The head of a controversial new Troubles investigation unit has accepted that the British government’s controversial Legacy Act was designed to protect former British soldiers and confirmed his view that the new legislation may have breached human rights laws.
Former police officer, Peter Sheridan was confirmed as the new Commissioner for Investigations at the Independent Commission for Reconciliation and Information Recovery (ICRIR) last month.
The body has been established as part of the British government’s disputed new legacy legislation.
The Northern Ireland Troubles (Legacy and Reconciliation) Act passed into law in September.
The legislation, which provides immunity in some circumstances and ends all inquests and civil cases, is opposed by many victims and relatives of those who died.
While the British government has insisted the new body is designed to deliver truth recovery and reconciliation, many believe it has been introduced to protect British soldiers from accountability for their part in the conflict.
Former Lord Chief Justice Sir Declan Morgan has been appointed as chief commissioner of the new body, while Mr Sheridan, who was previously the chief executive at Co-Operation Ireland, will head investigations.
During a special event with the Weatherhead Centre for international affairs at Harvard University last month, Mr Sheridan spoke about the legislation.
“The reason why there is so much opposition to it is the British government decided on this because they want to protect the veterans,” he said.
“So, there was a view in the British government, particularly in the Conservative Party, that there was a focus on soldiers who had been involved in the conflict in Northern Ireland and that’s where the police investigations were following the soldiers, so you were starting to see soldiers appearing in court for offences that happened 30 and 40 years ago.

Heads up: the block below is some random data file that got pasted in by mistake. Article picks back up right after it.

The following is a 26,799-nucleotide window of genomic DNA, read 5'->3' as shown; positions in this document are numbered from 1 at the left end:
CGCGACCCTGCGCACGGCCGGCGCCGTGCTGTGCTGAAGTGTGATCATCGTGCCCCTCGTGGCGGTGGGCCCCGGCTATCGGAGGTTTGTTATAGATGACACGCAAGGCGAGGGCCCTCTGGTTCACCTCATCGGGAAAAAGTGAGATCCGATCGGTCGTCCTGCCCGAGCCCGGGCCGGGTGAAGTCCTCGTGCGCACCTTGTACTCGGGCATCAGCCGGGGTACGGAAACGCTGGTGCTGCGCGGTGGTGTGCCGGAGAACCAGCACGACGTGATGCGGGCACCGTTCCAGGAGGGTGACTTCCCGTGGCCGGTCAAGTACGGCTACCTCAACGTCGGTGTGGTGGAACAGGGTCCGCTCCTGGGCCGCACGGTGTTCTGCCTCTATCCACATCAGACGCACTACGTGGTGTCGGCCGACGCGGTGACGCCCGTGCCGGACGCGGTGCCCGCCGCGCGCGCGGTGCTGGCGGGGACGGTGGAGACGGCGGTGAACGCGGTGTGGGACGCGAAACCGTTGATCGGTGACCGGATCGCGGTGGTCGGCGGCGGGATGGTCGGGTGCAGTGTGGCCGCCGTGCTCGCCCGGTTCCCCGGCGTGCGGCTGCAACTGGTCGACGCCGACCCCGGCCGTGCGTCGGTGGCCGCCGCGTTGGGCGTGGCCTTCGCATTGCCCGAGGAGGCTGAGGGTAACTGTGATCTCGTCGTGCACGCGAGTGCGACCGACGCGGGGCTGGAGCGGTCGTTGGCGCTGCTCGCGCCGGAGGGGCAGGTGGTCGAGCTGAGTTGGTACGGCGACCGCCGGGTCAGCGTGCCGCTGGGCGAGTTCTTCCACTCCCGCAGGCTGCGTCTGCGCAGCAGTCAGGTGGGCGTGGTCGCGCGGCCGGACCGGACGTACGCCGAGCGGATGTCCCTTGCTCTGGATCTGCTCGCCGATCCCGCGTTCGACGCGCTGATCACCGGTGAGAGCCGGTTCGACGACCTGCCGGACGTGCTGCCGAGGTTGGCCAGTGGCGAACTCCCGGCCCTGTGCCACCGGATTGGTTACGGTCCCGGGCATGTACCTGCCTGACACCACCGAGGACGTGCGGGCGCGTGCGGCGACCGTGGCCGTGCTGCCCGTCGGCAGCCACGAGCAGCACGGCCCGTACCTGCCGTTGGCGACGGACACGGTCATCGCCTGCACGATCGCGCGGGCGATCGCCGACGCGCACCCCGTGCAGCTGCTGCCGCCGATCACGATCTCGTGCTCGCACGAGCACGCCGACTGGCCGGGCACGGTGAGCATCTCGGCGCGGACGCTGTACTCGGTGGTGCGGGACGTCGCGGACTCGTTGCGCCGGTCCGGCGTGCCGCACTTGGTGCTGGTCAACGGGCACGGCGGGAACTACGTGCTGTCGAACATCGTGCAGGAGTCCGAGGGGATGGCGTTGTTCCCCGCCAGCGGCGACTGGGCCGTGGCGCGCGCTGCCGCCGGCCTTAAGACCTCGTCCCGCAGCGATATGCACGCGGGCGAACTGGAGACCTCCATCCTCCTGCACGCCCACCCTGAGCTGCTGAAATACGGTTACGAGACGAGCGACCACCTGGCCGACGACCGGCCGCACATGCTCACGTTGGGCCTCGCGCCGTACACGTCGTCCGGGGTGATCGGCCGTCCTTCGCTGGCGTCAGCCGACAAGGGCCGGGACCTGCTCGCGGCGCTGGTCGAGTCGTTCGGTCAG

“So, there was a big lobby group, pressure group, in the UK and Boris Johnson, when he was the Prime Minister, said they were going to bring in this legacy act and the focus was, everybody knew it even though the government didn’t say it that way, but everybody knew it was about the veterans, soldiers.
“And they also had an eye on prosecutions against soldiers, British soldiers in Iraq, Afghanistan and other places around the world.”
During the talk Mr Sheridan also confirmed that he previously took the view that the new legislation may not have complied with Article Two of the European Convention on Human Rights (ECHR), which protects the right to life.
“So, the act took about 18 months, which is unusual to go through parliament, it was back and forth because the opposition parties and all the Northern Ireland parties, the Irish government, were against it,” he said.
“I gave evidence to the Council of Europe, the ministers in the Council of Europe about, we felt that it breached Article Two under the human rights convention, about the need for a thorough investigation and so on.
“And so that’s where a lot of the opposition has been."
Daniel Holder, Director of the Committee on the Administration of Justice, said Mr Sheridan’s comments unpicks claims that the new legislation is designed to promote truth recovery and promote reconciliation.
“Government spin that this Legacy Act is about information recovery and reconciliation unravels fairly easily,” he said.
“At times UK ministers themselves have also been open about this."
It recently emerged that Mr Sheridan has facilitated a meeting between a senior IRA member and the widow of an RUC man killed by republicans in the 1970s.
He said during the recent talk that he was “convinced” as a result of the encounter.
He told how both the woman and former IRA man, whom he said was “senior in Sinn Féin”, hugged at the end of the meeting and that both received “an enormous amount of healing” as a result of the encounter.
He also said that the republican had told him that “he went to the senior leadership in Sinn Féin to say what he was going to do, and he was told he wasn’t to do it, that there was a corporate narrative and not an individual narrative around it”.
“But he went ahead and done it anyway,” Mr Sheridan added.
“That said to me…we are not going to prosecute our way out of this, the notion that there’ll be lots of prosecutions from the past is a fantasy,” he said.
“There may be a small number of them, but even then, I am not sure what we are going to achieve because, under the Good Friday Agreement, the most that anybody can do in jail is two years.”
Mr Sheridan said that under the Good Friday Agreement no examination was carried out on decommissioned weapons or investigations in relation to the disappeared, along with an agreement between the Irish and British to end extradition requests.
“So, all of those things have already been happening, this is now another iteration of it.”